When should you quit difficult relationships?
No relationship is perfect. Disagreements, fights and rough patches can occur with anyone, be it family members, friends, partners, neighbours or colleagues. However, these concerns may also lead to greater grievances and leave us feeling drained, insecure or unhappy.
Before you decide whether to work on making amends or cut off contacts, it can be helpful to learn more about what makes for a difficult relationship.
What are the signs of difficult relationships?
According to Lyn Worsley, clinical psychologist and director of the Resilience Centre, power imbalance and the resulting dysfunctional communication pattern are some of the major indicators of a difficult relationship.
“There are times when a relationship allows control over the other,” Worsley told Over60. “Often both people are unaware of this pattern, which may have evolved over time.”
Some of the signs people can spot in this kind of relationship include passive aggressive and manipulative behaviours, said Mary Bonich, principal psychologist at The Feel Good Clinic. These behaviours can manifest in many different ways – for example, constantly bringing up past grievances, making threats to end the relationship during disagreements, or controlling where the other person goes or who they see.
“Relationships rely on open and honest communication to grow and evolve,” said Bonich.
“A [person] who is uncomfortable or unwilling to be open and honest … often uses passive aggressive behaviour to shut down communication or opportunities to resolve disputes.
“It fosters a relationship of mistrust and blame, and often leaves one feeling nervous and anxious about every decision they make.”
What you can do to improve the relationship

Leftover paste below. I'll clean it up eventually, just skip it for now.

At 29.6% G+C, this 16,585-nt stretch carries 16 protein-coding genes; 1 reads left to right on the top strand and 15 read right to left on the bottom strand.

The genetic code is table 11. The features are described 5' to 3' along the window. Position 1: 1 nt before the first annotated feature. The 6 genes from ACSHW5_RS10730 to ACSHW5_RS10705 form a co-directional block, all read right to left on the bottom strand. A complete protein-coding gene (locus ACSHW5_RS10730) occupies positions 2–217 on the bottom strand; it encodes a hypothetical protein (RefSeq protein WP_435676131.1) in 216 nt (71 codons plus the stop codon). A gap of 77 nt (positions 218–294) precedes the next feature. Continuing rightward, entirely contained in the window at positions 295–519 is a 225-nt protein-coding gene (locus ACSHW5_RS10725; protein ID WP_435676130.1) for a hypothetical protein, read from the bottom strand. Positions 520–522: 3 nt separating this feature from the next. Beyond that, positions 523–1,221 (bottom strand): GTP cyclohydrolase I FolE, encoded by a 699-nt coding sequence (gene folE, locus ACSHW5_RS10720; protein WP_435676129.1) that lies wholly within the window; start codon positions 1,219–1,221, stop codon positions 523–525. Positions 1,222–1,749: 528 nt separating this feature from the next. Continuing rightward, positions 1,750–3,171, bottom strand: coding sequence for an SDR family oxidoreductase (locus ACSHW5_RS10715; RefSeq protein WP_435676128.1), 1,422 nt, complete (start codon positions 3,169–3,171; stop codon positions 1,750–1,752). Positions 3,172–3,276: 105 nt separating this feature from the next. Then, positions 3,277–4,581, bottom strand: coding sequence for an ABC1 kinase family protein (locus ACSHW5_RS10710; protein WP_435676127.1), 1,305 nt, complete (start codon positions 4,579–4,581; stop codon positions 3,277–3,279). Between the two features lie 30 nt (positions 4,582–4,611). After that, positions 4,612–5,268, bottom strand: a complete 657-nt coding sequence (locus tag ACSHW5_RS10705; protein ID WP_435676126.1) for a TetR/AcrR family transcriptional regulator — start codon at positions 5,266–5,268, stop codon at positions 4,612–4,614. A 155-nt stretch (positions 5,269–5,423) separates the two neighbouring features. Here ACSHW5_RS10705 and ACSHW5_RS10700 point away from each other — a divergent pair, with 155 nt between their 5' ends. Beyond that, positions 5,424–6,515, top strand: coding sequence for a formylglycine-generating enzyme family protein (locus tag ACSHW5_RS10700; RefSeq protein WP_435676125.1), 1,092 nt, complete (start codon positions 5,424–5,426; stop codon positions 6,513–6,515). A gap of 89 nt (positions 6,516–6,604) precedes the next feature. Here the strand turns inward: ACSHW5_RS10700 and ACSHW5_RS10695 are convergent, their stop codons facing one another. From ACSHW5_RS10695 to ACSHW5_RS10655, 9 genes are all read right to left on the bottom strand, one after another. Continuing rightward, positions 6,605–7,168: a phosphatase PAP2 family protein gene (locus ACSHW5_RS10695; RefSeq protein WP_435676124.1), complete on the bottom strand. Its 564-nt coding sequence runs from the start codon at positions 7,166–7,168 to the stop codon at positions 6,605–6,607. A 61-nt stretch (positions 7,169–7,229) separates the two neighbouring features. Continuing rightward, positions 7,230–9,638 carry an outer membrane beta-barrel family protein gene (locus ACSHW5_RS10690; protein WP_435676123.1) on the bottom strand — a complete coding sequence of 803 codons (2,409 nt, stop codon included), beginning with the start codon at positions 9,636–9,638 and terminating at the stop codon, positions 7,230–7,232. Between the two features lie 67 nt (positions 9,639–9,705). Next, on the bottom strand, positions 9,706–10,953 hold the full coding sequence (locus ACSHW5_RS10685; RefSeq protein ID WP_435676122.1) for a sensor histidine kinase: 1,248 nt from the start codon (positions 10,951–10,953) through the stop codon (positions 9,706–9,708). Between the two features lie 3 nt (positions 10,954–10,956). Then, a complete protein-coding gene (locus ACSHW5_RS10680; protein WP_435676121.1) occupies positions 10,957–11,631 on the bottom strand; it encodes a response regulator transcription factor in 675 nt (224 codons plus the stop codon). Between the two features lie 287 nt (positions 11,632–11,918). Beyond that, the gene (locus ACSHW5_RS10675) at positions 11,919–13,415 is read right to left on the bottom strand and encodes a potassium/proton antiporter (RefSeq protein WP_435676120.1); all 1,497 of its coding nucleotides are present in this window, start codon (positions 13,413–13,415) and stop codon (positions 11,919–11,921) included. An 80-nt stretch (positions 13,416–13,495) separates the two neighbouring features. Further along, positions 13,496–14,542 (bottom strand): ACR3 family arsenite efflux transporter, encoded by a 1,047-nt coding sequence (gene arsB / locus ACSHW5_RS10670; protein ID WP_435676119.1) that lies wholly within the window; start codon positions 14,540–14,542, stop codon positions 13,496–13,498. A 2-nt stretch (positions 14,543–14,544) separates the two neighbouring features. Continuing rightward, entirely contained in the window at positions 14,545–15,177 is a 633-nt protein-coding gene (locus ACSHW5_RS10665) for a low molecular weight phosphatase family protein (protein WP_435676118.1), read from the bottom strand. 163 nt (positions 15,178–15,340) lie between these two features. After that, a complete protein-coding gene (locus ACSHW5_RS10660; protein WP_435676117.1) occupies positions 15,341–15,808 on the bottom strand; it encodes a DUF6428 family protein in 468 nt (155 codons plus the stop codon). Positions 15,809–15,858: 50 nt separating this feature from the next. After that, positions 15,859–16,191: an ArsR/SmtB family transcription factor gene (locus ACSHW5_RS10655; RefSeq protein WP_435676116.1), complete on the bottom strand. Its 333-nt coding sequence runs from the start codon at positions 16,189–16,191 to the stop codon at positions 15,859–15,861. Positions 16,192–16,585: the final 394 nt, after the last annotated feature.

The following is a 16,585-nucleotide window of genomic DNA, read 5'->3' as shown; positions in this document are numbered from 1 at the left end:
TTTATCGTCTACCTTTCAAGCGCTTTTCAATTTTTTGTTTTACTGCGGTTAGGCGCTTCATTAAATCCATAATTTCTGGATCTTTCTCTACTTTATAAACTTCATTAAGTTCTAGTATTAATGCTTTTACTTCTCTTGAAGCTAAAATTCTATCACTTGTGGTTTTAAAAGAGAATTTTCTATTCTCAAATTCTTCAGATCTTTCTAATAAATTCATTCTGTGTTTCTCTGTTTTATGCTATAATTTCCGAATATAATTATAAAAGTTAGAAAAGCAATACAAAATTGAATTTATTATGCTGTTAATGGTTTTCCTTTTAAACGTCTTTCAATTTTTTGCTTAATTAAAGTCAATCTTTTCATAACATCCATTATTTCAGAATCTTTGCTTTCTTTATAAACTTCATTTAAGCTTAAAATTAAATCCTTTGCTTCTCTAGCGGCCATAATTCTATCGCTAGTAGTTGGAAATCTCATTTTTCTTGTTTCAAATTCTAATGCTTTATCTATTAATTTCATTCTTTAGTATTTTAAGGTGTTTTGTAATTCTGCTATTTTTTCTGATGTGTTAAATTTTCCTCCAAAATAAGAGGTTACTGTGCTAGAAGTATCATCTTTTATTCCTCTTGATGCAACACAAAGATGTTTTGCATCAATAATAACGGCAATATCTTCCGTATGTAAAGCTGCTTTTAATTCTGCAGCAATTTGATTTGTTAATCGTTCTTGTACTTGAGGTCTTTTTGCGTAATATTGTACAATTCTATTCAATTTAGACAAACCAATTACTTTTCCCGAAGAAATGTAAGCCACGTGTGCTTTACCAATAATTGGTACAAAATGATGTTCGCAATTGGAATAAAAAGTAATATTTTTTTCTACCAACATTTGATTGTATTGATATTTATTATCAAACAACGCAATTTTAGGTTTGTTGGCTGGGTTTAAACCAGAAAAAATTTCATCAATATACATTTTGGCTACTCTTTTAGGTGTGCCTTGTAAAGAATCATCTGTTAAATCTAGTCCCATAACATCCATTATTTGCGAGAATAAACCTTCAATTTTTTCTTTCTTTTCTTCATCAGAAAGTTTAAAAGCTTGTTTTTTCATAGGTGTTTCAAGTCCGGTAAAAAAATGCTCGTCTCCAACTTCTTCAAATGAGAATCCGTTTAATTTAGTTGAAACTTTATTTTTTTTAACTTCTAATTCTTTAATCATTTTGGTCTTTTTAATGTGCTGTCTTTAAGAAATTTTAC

Worsley and Bonich agree that building on healthy communication is key.
“Avoid communication pitfalls such as being critical, judgemental, condescending, defensive or stonewalling as these are toxic communication styles. Instead we want to practice sharing our feelings and taking responsibility, even if it means we are uncomfortable doing so.”
It is important to remember the common ground we have with the other person. “If we keep in mind that the goal is to care and connect with others, we can find ourselves more willing to adjust, adapt and even let things go,” Worsley said.
However, self-work should not be forgotten, Bonich said. “Both need to work on themselves in order to grow the relationship. We can’t ‘fix’ the other person, nor can we blame everything on the other person,” she said.
How to know when you should leave the relationship
Bonich said while we cannot expect every single interaction to be positive or nurturing, it can be helpful to reflect on the big picture.
“If after every interaction with your partner you are left feeling smaller, less confident or more insecure than you were prior to that encounter, then this is a bad sign,” Bonich said.
“We need to look at all interactions on balance to see whether this relationship is building you up, or slowly destroying you.”
Worsley said anyone in a relationship with “clearly abusive pattern” should exit immediately.
In many cases, the less powerful party could feel discouraged to leave the relationship. “The person with the power, has the power and often the other doesn’t feel they can leave the relationship or that they are not good enough,” Worsley said.
Worsley noted that many people in this situation may feel guilt over leaving the relationship. “If the goal is to care and connect [with the other person], then leaving is often a way of caring for your partner and [helping] stop an unhealthy pattern of behaviour,” she said.
Prolonged toxic relationship may undermine a person’s mental health and wellbeing and undermine their sense of self-worth and independence, ReachOut reported.
She urged anyone experiencing verbal, sexual, emotional or physical abuse to seek professional help as they leave the relationship. “Leaving to get help is important because many people leave and find another partner to repeat the behaviour with,” she said. “Seeing a counsellor who can help you understand the abusive and controlling behaviour can help you to find new ways of relating.”
If you or someone you know is experiencing violence or abuse, you can contact 1800RESPECT on 1800 737 732.
This article originally appeared on Over60.